University of Notre Dame

The Story of Notre Dame

America - Europe

A Transatlantic Diary 1961 - 1989

Klaus Lanzinger

Innsbruck, Sunday, March 6, 1983

Election Day

Today, the long-awaited, important general elections to the Bundestag are being held in the Federal Republic of Germany. How will the approximately 43 million voters who got caught in the tug-of-war between East and West decide?

March 7, 1983

The Election Result

The CDU/CSU won the election to the Bundestag with 48.8% of the ballots cast over the SPD with 38.2% and the 6% of the FDP. The CDU/CSU will have 244 seats in the new Bundestag vs. 193 seats of the SPD and the 34 of the FDP.

[Transl: CDU/CSU=Christlich-Demokratische Union/ Christliche-Soziale Union (Christian Democratic Union/Christian Social Union); SPD=Sozialdemokratische Partei Deutschlands (Social Democratic Party of Germany); FDP=Freie Demokratische Partei (Free Democratic Party)]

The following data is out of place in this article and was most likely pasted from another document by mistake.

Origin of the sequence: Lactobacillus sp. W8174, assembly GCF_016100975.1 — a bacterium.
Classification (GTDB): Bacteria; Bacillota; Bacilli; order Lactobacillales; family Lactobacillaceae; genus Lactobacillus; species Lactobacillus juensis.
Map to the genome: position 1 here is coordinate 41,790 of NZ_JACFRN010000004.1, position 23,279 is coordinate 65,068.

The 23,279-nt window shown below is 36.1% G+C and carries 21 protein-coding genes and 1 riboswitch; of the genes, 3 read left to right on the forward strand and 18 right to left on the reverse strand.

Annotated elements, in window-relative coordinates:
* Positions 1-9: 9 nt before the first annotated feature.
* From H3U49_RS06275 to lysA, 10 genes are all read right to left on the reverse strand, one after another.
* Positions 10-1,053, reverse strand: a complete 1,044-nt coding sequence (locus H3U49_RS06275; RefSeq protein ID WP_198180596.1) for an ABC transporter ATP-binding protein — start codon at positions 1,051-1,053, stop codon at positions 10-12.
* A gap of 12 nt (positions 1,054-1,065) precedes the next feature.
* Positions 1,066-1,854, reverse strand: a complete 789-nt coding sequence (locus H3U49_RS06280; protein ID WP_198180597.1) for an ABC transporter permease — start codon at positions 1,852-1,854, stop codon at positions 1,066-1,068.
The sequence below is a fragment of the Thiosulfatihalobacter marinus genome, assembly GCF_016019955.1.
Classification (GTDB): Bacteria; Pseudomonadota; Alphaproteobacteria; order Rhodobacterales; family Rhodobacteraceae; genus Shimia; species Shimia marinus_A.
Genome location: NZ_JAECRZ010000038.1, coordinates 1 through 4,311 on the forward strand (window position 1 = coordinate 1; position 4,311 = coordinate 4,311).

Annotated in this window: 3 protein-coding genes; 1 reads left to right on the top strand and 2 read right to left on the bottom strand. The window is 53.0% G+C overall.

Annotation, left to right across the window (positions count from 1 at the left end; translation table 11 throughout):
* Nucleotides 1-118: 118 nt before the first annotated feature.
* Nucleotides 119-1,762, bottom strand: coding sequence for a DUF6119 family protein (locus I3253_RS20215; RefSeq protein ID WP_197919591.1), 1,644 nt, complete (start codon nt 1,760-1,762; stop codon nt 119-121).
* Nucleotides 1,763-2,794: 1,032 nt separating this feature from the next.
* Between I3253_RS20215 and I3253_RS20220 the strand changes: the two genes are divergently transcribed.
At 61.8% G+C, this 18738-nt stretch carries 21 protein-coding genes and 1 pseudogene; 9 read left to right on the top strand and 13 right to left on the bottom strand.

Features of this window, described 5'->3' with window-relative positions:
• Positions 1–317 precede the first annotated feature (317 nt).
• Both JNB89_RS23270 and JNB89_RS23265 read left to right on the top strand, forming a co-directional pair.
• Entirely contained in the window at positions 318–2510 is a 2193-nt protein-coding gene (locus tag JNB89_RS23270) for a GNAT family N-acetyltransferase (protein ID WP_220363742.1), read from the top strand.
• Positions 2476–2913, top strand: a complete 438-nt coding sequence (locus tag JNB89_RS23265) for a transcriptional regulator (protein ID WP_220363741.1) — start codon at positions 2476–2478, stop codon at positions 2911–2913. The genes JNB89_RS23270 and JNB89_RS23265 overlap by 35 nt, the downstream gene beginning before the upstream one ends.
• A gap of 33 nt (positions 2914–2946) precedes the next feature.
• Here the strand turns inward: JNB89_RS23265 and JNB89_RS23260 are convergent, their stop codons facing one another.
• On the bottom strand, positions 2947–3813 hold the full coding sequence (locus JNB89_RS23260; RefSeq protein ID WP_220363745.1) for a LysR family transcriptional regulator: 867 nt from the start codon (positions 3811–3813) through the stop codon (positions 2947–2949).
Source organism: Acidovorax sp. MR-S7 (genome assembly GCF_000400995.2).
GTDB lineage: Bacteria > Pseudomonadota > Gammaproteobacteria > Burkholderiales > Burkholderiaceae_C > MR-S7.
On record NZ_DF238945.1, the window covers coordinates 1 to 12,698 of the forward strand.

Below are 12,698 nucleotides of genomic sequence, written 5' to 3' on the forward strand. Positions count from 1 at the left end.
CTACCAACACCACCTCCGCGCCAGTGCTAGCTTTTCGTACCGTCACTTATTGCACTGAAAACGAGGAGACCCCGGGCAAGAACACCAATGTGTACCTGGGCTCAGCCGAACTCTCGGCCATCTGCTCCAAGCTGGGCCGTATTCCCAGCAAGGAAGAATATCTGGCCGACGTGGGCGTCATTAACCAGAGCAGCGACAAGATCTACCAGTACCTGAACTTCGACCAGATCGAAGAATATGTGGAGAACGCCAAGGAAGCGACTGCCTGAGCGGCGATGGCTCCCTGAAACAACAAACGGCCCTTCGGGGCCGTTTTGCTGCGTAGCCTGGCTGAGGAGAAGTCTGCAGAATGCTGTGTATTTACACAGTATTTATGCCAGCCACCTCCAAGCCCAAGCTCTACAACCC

Helmut Kohl has been confirmed in his office as chancellor just as the existing coalition of CDU/CSU and the FDP has been strengthened by this election.

[Helmut Kohl was born in Ludwigshafen on the Rhine in 1930. He studied history, law and political science, earning a doctorate in 1958. Since 1959 he had been active as a politician in the CDU; he served as prime minister of Rheinland-Pfalz, 1969-76 and as chairman of the CDU, 1973-98. Following the resignation of Helmut Schmidt, Kohl assumed the office of chancellor of the Federal Republic of Germany in October, 1982. Having been reelected several times, he held the office of chancellor until 1998. During his term in office, Chancellor Helmut Kohl brought about the unification of the two German states in 1989-91.]

<< Klaus Lanzinger >>